On April 21, the 118th running of the Boston Marathon will show the world how strong Boston really is.

A whopping 36,000 contestants, a third more than last year, are anticipated to run. Lining the famous route from Hopkinton to downtown Boston, more than 1 million spectators are expected to cheer the racers, about double last year’s crowd.

Already one of the most famous road races in the world, the Boston Marathon became even more so after last year’s horrific bombings near the finish line that killed three spectators and injured 260 people. While shock and injury were on full view in the aftermath, so was bravery and determination by both those maimed and their rescuers.

None of us will forget that day when two brothers, Tamarlan and Dzhokhar Tsarnaev, walked down Boylston Street, dropped off two backpacks about 210 yards apart in crowds of spectators, and then walked away. At about 2:50 p.m., the pressure-cooker bombs, filled with BBs and nails and black powder removed from fireworks, exploded within 12 seconds of each other as runners were making their way to the finish line. Killed were

Martin Richard, 8, of Boston; Krystle Campbell, 29, of Medford, Mass.; and Lingzi Lu, a graduate student at Boston University, originally from China. In the aftermath of the bombings, when police moved quickly and with hefty resources to apprehend the perpetrators, another person, Massachusetts Institute of Technology police Officer Sean Collier, was gunned down by one of the brothers as they tried to escape. Their flight was short-lived. In a massive manhunt, police killed 26-year-old Tamarlan Tsarnaev in a hail of about 200 bullets and nabbed his younger brother – who is facing 30 federal charges, with prosecutors seeking the death penalty – hiding in a boat in a back yard in nearby Watertown.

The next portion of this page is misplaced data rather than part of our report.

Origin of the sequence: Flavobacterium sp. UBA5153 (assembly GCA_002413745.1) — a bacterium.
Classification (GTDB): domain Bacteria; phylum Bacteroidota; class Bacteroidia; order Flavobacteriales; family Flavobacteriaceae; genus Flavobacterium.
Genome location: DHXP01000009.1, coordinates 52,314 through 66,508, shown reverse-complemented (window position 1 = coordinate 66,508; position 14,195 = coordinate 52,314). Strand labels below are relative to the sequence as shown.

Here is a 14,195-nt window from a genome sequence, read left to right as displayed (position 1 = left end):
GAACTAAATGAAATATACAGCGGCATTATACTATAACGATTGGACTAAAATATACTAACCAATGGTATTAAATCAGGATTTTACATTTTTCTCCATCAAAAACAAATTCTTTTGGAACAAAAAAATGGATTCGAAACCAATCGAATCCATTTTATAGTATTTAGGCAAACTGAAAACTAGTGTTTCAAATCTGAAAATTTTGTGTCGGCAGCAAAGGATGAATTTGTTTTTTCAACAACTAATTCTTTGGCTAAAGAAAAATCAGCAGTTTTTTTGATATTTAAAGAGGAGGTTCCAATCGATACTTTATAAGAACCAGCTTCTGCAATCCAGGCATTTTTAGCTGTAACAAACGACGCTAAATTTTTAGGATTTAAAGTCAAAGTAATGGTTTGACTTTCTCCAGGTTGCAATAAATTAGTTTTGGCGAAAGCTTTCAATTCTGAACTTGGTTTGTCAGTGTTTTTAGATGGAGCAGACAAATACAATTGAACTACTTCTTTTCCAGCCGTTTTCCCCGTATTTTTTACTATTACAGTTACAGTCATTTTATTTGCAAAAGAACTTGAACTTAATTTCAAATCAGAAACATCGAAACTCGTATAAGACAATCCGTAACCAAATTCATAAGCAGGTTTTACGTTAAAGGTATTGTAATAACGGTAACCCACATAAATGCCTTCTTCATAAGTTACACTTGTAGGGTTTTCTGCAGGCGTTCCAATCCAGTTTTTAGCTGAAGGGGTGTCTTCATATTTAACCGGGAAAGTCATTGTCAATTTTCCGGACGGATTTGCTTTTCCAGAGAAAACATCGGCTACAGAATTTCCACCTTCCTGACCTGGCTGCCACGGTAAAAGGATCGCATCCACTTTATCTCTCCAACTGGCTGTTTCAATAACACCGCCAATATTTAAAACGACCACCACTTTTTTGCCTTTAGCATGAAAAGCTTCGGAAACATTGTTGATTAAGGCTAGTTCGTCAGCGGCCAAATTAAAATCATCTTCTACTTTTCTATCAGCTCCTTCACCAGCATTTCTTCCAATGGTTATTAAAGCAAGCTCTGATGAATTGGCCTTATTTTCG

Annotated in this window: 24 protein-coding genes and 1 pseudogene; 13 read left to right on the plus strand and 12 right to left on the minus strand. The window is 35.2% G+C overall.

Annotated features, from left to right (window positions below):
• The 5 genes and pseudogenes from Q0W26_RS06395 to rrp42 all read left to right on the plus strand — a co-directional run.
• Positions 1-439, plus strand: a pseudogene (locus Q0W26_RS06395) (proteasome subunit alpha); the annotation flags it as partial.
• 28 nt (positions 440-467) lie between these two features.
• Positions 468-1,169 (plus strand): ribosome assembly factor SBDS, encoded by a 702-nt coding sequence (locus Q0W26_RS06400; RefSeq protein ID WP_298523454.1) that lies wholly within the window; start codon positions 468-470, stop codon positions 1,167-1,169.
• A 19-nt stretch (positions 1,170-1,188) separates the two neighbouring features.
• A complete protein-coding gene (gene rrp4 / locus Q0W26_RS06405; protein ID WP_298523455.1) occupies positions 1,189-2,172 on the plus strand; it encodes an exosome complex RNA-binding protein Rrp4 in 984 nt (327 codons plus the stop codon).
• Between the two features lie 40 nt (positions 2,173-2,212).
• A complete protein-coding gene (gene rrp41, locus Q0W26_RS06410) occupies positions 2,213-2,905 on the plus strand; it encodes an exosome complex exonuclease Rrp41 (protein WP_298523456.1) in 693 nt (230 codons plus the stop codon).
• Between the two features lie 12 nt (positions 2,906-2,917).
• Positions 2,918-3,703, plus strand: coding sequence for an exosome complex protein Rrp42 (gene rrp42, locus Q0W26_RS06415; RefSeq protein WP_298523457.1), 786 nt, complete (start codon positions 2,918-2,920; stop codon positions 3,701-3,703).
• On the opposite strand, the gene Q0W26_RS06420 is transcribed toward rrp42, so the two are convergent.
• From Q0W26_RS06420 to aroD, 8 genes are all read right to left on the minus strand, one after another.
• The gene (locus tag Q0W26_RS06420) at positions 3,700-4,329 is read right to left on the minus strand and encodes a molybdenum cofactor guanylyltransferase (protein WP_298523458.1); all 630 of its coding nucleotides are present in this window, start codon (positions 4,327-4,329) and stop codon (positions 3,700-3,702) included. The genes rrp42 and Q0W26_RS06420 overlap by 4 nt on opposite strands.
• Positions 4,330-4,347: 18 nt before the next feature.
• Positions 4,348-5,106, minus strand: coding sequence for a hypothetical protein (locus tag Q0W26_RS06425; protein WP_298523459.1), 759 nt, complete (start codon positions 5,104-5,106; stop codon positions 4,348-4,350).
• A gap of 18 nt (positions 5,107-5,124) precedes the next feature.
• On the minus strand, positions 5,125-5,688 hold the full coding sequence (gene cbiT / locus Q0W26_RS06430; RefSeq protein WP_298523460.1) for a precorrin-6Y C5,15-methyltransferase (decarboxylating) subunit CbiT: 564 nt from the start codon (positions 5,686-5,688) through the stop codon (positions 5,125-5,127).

A year later, there has been much reflection and analysis about how and why the bombers did what they did. While the pundits try to figure it out, ordinary Bostonians and well-wishers have proven “Boston Strong” is mightier than ever (made even sweeter with a World Series triumph).

On the one-year anniversary of the bombing, the Boston Marathon will have deeper meaning, as a metaphor for the war against terror. Running a marathon is no easy feat. An athlete must persevere through aches and pains, fatigue and self-doubt to make it to the finish. The struggle against terrorism is similar. It’s a marathon, not a sprint. It’s painful, wearying and seemingly never-ending. On Patriot’s Day in Boston, runners’ and spectators’ determination not to be intimidated by last year’s act of terror is the highest honor that can be paid to the victims of the bombings.

Those who remember how they felt post-Sept. 11 probably felt the same way last April 15. Our initial reaction is one of defeat, fear and confusion about what would drive someone to kill in the name of religion. But Bostonians, and all Americans, don’t back down in the face of a threat. We get back up and keep running. The Tsarnaev terrorists may have won that day, but theirs was a temporary victory. The throngs in and along suburban Boston streets this Patriot’s Day will prove that point once again.

–John Balentine, managing editor

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